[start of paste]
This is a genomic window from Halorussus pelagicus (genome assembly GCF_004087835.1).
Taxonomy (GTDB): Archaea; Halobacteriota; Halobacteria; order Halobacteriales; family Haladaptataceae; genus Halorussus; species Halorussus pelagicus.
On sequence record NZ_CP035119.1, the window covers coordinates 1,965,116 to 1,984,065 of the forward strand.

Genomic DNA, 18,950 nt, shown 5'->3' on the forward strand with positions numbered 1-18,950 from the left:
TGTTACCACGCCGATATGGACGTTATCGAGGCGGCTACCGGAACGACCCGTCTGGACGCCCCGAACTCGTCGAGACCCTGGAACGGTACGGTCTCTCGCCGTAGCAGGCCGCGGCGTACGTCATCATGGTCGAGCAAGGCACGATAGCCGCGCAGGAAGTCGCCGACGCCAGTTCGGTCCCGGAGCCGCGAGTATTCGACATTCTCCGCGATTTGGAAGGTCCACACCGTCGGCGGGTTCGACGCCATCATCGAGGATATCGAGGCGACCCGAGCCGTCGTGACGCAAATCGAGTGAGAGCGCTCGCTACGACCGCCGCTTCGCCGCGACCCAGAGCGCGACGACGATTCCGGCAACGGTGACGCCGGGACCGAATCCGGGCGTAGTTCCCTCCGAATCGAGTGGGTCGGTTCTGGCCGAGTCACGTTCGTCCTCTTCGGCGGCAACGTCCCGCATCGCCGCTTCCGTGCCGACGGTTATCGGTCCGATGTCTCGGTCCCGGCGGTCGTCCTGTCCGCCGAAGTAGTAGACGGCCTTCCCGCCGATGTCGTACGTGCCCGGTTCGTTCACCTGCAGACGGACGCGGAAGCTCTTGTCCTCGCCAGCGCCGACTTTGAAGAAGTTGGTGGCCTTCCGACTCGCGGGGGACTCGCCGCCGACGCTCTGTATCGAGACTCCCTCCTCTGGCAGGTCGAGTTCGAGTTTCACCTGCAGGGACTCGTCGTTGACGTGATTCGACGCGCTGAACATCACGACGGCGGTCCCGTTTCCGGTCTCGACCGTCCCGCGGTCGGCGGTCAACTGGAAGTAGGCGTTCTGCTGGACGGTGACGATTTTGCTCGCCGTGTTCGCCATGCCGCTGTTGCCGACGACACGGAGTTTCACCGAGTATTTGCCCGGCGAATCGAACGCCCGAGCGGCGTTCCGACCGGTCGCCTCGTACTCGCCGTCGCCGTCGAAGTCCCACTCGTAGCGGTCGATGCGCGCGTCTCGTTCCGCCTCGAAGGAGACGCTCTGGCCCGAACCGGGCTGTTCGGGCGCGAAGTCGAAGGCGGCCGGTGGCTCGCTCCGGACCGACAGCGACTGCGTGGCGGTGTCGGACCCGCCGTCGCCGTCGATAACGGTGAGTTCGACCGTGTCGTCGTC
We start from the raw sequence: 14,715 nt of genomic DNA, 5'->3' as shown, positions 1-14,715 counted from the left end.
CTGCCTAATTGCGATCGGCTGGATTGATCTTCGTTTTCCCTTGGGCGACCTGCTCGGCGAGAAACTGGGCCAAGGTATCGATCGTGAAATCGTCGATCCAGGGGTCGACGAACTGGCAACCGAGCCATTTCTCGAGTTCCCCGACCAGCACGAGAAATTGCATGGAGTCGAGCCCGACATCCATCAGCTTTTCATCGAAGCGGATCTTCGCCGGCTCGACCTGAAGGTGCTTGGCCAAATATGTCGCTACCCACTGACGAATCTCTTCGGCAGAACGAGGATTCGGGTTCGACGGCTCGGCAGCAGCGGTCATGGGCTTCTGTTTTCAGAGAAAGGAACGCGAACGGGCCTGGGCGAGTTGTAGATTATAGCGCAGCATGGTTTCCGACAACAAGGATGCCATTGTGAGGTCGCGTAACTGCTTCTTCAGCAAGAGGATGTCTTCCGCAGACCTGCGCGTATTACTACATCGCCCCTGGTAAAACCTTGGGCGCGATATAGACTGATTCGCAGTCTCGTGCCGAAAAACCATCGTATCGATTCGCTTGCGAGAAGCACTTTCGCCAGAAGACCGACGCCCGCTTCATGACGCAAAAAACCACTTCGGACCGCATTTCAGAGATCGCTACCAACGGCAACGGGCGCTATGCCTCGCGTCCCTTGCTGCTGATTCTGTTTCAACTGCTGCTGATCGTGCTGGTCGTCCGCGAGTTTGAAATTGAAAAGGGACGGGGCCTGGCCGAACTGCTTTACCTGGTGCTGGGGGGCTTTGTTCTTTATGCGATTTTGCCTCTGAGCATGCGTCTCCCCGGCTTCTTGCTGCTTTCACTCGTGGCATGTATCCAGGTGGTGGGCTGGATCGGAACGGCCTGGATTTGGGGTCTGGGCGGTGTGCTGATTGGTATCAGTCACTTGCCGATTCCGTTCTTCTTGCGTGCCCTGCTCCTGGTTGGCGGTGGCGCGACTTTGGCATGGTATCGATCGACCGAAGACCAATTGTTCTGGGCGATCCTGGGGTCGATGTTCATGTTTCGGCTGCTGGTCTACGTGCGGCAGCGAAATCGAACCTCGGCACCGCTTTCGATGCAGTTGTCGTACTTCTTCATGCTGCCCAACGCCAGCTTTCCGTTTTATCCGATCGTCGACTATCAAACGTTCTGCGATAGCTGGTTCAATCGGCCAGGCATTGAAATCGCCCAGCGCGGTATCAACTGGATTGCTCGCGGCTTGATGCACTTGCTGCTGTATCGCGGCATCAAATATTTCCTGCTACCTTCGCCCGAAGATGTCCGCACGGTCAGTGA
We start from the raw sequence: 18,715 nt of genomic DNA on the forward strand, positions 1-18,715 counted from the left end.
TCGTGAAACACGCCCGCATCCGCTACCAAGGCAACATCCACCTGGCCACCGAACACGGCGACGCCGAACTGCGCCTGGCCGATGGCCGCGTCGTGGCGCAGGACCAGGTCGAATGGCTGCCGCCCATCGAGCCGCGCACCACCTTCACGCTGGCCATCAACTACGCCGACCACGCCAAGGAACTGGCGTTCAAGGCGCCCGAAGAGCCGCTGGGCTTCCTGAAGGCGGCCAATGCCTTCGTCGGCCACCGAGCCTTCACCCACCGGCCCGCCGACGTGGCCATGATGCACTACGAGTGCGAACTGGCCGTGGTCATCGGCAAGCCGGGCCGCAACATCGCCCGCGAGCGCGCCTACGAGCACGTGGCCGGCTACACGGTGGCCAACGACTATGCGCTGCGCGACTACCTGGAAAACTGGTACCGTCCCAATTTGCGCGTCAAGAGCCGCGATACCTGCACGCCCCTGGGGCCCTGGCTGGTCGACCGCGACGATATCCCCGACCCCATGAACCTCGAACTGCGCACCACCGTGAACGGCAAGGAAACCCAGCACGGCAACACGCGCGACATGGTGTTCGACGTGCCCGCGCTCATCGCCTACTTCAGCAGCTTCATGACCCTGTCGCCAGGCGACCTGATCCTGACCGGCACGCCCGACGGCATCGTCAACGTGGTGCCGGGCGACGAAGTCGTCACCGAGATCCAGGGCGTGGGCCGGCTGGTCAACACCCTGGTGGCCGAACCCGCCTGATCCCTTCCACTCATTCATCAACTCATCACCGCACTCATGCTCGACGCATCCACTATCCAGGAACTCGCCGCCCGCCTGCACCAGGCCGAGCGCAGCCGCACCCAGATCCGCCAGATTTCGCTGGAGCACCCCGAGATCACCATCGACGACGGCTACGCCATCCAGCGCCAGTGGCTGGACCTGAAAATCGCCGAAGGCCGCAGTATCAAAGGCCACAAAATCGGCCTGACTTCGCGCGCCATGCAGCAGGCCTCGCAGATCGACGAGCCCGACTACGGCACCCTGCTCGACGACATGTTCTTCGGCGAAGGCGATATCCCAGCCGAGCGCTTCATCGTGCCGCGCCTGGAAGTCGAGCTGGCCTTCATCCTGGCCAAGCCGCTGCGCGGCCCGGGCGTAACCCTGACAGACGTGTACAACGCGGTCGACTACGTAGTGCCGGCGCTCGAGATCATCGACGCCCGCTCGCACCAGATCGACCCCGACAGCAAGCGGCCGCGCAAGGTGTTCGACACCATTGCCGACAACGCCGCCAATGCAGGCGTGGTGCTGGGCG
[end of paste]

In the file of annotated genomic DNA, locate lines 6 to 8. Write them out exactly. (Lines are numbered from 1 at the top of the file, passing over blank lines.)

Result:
We start from the raw sequence: 14,715 nt of genomic DNA, 5'->3' as shown, positions 1-14,715 counted from the left end.
CTGCCTAATTGCGATCGGCTGGATTGATCTTCGTTTTCCCTTGGGCGACCTGCTCGGCGAGAAACTGGGCCAAGGTATCGATCGTGAAATCGTCGATCCAGGGGTCGACGAACTGGCAACCGAGCCATTTCTCGAGTTCCCCGACCAGCACGAGAAATTGCATGGAGTCGAGCCCGACATCCATCAGCTTTTCATCGAAGCGGATCTTCGCCGGCTCGACCTGAAGGTGCTTGGCCAAATATGTCGCTACCCACTGACGAATCTCTTCGGCAGAACGAGGATTCGGGTTCGACGGCTCGGCAGCAGCGGTCATGGGCTTCTGTTTTCAGAGAAAGGAACGCGAACGGGCCTGGGCGAGTTGTAGATTATAGCGCAGCATGGTTTCCGACAACAAGGATGCCATTGTGAGGTCGCGTAACTGCTTCTTCAGCAAGAGGATGTCTTCCGCAGACCTGCGCGTATTACTACATCGCCCCTGGTAAAACCTTGGGCGCGATATAGACTGATTCGCAGTCTCGTGCCGAAAAACCATCGTATCGATTCGCTTGCGAGAAGCACTTTCGCCAGAAGACCGACGCCCGCTTCATGACGCAAAAAACCACTTCGGACCGCATTTCAGAGATCGCTACCAACGGCAACGGGCGCTATGCCTCGCGTCCCTTGCTGCTGATTCTGTTTCAACTGCTGCTGATCGTGCTGGTCGTCCGCGAGTTTGAAATTGAAAAGGGACGGGGCCTGGCCGAACTGCTTTACCTGGTGCTGGGGGGCTTTGTTCTTTATGCGATTTTGCCTCTGAGCATGCGTCTCCCCGGCTTCTTGCTGCTTTCACTCGTGGCATGTATCCAGGTGGTGGGCTGGATCGGAACGGCCTGGATTTGGGGTCTGGGCGGTGTGCTGATTGGTATCAGTCACTTGCCGATTCCGTTCTTCTTGCGTGCCCTGCTCCTGGTTGGCGGTGGCGCGACTTTGGCATGGTATCGATCGACCGAAGACCAATTGTTCTGGGCGATCCTGGGGTCGATGTTCATGTTTCGGCTGCTGGTCTACGTGCGGCAGCGAAATCGAACCTCGGCACCGCTTTCGATGCAGTTGTCGTACTTCTTCATGCTGCCCAACGCCAGCTTTCCGTTTTATCCGATCGTCGACTATCAAACGTTCTGCGATAGCTGGTTCAATCGGCCAGGCATTGAAATCGCCCAGCGCGGTATCAACTGGATTGCTCGCGGCTTGATGCACTTGCTGCTGTATCGCGGCATCAAATATTTCCTGCTACCTTCGCCCGAAGATGTCCGCACGGTCAGTGA
We start from the raw sequence: 18,715 nt of genomic DNA on the forward strand, positions 1-18,715 counted from the left end.